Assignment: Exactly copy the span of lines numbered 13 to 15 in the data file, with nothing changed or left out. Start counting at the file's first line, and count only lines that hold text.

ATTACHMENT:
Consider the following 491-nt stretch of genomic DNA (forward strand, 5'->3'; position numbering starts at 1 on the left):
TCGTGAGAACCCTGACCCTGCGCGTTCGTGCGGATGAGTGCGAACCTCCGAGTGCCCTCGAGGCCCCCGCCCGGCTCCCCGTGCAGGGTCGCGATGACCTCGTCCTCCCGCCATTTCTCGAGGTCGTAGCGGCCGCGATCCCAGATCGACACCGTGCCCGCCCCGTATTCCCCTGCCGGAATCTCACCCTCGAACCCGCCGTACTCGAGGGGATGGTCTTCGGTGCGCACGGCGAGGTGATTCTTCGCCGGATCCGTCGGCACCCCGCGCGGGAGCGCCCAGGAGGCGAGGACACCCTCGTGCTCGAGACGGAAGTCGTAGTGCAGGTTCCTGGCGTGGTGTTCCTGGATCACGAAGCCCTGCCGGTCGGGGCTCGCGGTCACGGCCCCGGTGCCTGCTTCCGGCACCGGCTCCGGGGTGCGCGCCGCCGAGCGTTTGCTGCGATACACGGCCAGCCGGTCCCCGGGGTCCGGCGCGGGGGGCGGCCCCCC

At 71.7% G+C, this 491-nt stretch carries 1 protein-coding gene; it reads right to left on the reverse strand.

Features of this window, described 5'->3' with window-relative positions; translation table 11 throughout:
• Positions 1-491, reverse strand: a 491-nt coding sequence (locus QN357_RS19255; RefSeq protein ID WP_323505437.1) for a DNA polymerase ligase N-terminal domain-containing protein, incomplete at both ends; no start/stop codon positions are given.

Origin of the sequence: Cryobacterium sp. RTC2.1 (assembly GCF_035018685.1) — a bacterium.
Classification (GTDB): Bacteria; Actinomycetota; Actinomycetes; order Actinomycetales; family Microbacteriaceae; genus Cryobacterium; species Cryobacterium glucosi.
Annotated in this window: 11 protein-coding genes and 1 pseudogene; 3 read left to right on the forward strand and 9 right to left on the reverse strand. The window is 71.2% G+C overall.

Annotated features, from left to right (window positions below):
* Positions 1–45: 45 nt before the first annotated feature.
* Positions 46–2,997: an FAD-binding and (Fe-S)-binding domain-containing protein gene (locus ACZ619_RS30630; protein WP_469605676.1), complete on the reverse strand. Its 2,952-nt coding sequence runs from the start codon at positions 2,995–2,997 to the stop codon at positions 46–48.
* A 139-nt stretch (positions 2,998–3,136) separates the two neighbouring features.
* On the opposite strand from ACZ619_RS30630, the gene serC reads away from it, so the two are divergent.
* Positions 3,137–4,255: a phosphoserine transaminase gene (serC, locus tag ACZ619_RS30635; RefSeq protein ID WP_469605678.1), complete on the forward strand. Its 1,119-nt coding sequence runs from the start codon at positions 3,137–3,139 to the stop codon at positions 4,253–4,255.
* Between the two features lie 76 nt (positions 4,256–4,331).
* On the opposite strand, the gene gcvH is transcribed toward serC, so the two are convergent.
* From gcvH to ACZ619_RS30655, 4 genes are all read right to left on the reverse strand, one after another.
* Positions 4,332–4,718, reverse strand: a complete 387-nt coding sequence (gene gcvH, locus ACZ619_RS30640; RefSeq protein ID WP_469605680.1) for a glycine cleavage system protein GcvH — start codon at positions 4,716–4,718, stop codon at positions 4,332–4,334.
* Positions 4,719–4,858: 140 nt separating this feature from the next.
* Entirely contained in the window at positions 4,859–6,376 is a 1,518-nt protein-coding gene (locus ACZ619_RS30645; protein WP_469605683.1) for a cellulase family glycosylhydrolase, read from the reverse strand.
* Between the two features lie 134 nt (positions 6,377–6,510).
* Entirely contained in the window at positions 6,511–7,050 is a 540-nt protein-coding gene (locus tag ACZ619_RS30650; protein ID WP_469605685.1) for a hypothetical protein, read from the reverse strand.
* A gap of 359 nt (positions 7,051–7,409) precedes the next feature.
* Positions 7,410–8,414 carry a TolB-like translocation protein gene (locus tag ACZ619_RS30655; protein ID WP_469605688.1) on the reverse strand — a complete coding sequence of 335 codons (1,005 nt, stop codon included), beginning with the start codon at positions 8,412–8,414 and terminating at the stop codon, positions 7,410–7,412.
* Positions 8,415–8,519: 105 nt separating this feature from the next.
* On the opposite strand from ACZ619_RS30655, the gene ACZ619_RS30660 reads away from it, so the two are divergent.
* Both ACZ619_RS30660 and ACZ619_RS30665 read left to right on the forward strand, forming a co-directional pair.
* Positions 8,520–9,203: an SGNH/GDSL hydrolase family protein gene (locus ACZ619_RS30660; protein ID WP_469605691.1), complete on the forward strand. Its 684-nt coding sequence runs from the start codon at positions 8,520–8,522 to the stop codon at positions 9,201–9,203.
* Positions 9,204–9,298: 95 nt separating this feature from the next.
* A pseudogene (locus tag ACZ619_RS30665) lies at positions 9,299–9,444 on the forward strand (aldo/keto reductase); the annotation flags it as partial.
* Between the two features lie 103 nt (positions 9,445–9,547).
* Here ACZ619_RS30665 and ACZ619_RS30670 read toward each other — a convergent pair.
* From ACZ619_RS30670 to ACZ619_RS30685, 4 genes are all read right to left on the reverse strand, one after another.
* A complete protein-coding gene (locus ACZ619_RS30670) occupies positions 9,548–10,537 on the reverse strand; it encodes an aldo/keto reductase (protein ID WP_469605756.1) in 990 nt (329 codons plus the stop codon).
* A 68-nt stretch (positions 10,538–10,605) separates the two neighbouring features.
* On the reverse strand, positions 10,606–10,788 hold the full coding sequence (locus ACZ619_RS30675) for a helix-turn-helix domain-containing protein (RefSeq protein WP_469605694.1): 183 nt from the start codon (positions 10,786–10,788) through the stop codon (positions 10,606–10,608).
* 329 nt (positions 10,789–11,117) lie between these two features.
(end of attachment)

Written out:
* On the opposite strand from ACZ619_RS30630, the gene serC reads away from it, so the two are divergent.
* Positions 3,137–4,255: a phosphoserine transaminase gene (serC, locus tag ACZ619_RS30635; RefSeq protein ID WP_469605678.1), complete on the forward strand. Its 1,119-nt coding sequence runs from the start codon at positions 3,137–3,139 to the stop codon at positions 4,253–4,255.
* Between the two features lie 76 nt (positions 4,256–4,331).